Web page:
Los Angeles, Mammoth Lakes Settle Water Issue

The Los Angeles Department of Water and Power announced Thursday that it has settled a two-year fight over water rights with the Mammoth Community Water District of Mammoth Lakes.

The DWP withdrew two lawsuits and granted Mammoth Lakes continued use of water from an Owens River tributary in exchange for $5.8 million in water conservation projects.

DWP officials accused the Mammoth Community Water District in early 2012 of stealing water from Mammoth Creek, asserting water rights that they said Los Angeles has held since 1905.

The creek has served as the main water source for the ski resort town's approximately 8,300 residents, many of them tourism industry workers.

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DWP General Manager Ron Nichols called the agreement a "win-win," adding that it "shows that it is possible for reasonable parties to come together and reach mutually beneficial arrangements to protect both scarce water supplies and the environment."

"We are eager to begin our joint work with MCWD to implement this agreement," Nichols said.

The Mammoth Community Water District agreed to pay the DWP $3.4 million up front and another $2.4 million, "adjusted for inflation," 50 years later, for "water conservation and water use efficiency actions in the Mammoth Creek and Owens Valley watersheds," a DWP official said.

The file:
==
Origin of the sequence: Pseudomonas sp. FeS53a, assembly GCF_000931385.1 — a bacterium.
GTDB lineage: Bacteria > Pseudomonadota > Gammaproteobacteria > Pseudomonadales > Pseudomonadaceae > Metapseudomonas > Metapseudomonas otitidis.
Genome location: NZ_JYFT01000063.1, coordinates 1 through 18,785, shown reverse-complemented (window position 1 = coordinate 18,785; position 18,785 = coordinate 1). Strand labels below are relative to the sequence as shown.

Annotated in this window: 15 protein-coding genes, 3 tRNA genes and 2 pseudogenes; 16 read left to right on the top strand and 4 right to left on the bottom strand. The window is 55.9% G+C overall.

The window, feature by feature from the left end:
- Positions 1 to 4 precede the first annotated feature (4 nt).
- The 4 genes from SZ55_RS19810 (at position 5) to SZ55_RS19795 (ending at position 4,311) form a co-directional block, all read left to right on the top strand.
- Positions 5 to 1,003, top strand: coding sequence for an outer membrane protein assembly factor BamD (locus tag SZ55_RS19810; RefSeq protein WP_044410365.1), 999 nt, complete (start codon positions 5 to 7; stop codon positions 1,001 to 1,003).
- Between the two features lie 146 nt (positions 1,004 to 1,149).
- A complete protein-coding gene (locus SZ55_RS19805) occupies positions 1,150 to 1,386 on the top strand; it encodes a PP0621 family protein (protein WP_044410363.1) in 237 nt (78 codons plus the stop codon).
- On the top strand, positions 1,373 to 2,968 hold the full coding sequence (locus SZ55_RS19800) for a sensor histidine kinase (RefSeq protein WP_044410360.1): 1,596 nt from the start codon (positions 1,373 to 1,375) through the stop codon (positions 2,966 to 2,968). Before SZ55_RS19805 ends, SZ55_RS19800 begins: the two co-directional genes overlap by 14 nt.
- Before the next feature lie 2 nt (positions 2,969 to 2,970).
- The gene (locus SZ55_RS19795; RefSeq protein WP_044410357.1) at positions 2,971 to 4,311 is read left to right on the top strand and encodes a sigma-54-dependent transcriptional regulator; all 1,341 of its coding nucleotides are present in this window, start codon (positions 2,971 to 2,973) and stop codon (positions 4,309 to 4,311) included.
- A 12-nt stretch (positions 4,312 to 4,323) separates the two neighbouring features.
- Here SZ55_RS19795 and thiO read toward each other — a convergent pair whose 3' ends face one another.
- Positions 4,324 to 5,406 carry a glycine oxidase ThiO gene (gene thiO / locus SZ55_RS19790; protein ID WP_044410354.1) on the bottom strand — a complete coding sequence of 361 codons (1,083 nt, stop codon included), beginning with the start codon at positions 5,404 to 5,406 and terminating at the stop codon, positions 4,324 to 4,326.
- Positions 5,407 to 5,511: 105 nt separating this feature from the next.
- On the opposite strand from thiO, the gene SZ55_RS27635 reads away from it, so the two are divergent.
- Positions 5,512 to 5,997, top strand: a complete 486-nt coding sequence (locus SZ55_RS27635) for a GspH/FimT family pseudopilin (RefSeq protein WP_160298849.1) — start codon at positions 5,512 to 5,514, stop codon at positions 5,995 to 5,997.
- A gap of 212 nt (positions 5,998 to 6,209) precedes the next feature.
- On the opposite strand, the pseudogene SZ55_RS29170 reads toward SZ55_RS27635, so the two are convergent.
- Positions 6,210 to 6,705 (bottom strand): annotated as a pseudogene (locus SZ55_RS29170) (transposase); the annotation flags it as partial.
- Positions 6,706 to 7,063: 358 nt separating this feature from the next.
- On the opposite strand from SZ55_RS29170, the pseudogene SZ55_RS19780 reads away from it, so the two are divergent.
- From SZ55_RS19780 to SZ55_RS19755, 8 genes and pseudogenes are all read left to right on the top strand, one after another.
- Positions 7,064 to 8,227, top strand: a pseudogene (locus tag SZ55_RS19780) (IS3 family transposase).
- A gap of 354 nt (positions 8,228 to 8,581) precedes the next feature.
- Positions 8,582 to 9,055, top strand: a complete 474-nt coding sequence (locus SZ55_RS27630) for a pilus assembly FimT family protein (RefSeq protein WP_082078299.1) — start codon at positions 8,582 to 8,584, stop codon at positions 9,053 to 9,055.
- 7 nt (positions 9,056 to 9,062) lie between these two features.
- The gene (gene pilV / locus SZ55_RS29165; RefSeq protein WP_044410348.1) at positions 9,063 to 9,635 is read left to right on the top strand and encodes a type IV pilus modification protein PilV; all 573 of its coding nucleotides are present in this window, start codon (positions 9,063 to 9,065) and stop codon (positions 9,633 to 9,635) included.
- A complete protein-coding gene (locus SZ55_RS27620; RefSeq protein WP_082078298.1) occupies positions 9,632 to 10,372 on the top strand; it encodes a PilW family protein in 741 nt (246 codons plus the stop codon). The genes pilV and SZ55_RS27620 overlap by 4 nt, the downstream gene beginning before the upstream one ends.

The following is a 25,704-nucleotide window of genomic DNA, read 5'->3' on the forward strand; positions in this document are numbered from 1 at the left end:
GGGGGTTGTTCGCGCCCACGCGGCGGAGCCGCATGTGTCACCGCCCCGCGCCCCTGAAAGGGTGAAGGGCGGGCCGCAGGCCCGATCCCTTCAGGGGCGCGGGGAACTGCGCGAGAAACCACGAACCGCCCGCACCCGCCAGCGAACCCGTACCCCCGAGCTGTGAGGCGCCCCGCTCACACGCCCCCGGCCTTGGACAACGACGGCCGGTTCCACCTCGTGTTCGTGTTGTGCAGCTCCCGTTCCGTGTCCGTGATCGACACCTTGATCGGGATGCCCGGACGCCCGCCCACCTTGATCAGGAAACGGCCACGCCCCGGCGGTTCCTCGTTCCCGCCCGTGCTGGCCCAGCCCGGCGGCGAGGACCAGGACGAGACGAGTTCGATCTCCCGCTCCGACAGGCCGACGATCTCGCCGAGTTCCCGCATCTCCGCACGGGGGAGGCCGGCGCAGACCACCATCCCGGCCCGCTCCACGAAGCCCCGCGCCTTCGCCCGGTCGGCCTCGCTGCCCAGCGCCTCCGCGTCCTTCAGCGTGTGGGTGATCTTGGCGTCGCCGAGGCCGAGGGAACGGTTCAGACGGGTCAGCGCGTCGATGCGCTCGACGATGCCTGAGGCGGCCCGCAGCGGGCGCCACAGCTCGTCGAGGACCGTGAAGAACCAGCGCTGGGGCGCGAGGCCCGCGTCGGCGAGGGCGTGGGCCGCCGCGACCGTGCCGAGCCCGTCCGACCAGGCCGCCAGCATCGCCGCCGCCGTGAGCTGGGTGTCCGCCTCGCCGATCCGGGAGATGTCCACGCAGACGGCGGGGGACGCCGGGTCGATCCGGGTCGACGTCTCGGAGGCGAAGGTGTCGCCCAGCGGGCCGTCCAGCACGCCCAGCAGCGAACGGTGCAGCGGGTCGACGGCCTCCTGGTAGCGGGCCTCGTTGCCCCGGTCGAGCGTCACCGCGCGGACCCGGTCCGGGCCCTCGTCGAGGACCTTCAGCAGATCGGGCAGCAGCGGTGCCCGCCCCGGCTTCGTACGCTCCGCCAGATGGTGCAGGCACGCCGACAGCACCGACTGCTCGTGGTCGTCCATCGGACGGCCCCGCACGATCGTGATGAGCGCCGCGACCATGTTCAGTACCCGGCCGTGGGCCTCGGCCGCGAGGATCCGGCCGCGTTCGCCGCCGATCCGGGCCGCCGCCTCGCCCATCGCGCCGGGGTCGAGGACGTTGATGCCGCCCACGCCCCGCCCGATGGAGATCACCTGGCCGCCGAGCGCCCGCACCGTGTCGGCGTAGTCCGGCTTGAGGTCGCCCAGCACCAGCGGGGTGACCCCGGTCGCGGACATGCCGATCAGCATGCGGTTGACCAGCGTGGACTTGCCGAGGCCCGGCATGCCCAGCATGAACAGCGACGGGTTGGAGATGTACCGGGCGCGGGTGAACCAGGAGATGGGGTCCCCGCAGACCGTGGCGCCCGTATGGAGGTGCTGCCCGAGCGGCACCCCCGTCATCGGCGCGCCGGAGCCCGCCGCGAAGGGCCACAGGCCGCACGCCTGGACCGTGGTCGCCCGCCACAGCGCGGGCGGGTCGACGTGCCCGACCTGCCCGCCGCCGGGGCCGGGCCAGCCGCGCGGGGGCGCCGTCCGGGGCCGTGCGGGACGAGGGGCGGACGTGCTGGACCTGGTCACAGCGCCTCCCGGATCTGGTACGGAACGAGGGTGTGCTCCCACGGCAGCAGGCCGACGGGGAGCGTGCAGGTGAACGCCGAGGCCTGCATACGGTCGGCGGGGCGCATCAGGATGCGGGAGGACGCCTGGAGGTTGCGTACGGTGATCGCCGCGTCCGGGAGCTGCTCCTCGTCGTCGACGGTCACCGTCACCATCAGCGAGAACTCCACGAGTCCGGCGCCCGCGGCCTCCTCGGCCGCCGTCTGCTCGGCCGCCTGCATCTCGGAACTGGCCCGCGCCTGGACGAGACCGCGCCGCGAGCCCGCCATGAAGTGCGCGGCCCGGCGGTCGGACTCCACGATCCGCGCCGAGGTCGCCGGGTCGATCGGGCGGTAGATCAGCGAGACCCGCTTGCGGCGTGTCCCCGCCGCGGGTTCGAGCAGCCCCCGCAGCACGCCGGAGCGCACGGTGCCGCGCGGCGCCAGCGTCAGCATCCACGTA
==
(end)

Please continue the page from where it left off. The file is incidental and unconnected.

In return, the Mammoth Community Water District will get to divert 2,760 acre-feet of water annually from Mammoth Creek. It will also be tasked with setting up a method for the two agencies to measure the amount of water consumed from the creek by the ski town.

Mammoth Community Water District Board President Tom Smith described the resolution as a "rational approach."

"Even though this is a minimal amount of water for L.A., it is critical to our community's future," Smith said. "This agreement is something that works for all of us, while also benefiting the environment and conservation."

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